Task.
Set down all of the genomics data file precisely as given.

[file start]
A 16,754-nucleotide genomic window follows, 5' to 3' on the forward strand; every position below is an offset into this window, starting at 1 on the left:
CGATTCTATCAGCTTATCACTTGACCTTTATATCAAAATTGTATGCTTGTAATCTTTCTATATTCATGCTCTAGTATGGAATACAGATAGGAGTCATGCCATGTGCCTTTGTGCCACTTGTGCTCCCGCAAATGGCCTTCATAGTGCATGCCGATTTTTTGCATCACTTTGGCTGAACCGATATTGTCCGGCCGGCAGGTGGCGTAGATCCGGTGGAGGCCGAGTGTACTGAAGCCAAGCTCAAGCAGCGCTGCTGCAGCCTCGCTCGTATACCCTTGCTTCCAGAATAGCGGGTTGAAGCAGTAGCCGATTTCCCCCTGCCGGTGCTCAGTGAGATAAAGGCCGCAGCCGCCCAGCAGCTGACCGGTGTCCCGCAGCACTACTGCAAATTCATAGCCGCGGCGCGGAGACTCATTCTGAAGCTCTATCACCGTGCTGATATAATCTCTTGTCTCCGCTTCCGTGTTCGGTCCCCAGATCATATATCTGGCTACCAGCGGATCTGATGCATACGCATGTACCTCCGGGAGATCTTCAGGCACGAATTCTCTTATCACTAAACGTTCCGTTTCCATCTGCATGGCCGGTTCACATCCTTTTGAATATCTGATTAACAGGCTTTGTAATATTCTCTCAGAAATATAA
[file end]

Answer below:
A 16,754-nucleotide genomic window follows, 5' to 3' on the forward strand; every position below is an offset into this window, starting at 1 on the left:
CGATTCTATCAGCTTATCACTTGACCTTTATATCAAAATTGTATGCTTGTAATCTTTCTATATTCATGCTCTAGTATGGAATACAGATAGGAGTCATGCCATGTGCCTTTGTGCCACTTGTGCTCCCGCAAATGGCCTTCATAGTGCATGCCGATTTTTTGCATCACTTTGGCTGAACCGATATTGTCCGGCCGGCAGGTGGCGTAGATCCGGTGGAGGCCGAGTGTACTGAAGCCAAGCTCAAGCAGCGCTGCTGCAGCCTCGCTCGTATACCCTTGCTTCCAGAATAGCGGGTTGAAGCAGTAGCCGATTTCCCCCTGCCGGTGCTCAGTGAGATAAAGGCCGCAGCCGCCCAGCAGCTGACCGGTGTCCCGCAGCACTACTGCAAATTCATAGCCGCGGCGCGGAGACTCATTCTGAAGCTCTATCACCGTGCTGATATAATCTCTTGTCTCCGCTTCCGTGTTCGGTCCCCAGATCATATATCTGGCTACCAGCGGATCTGATGCATACGCATGTACCTCCGGGAGATCTTCAGGCACGAATTCTCTTATCACTAAACGTTCCGTTTCCATCTGCATGGCCGGTTCACATCCTTTTGAATATCTGATTAACAGGCTTTGTAATATTCTCTCAGAAATATAA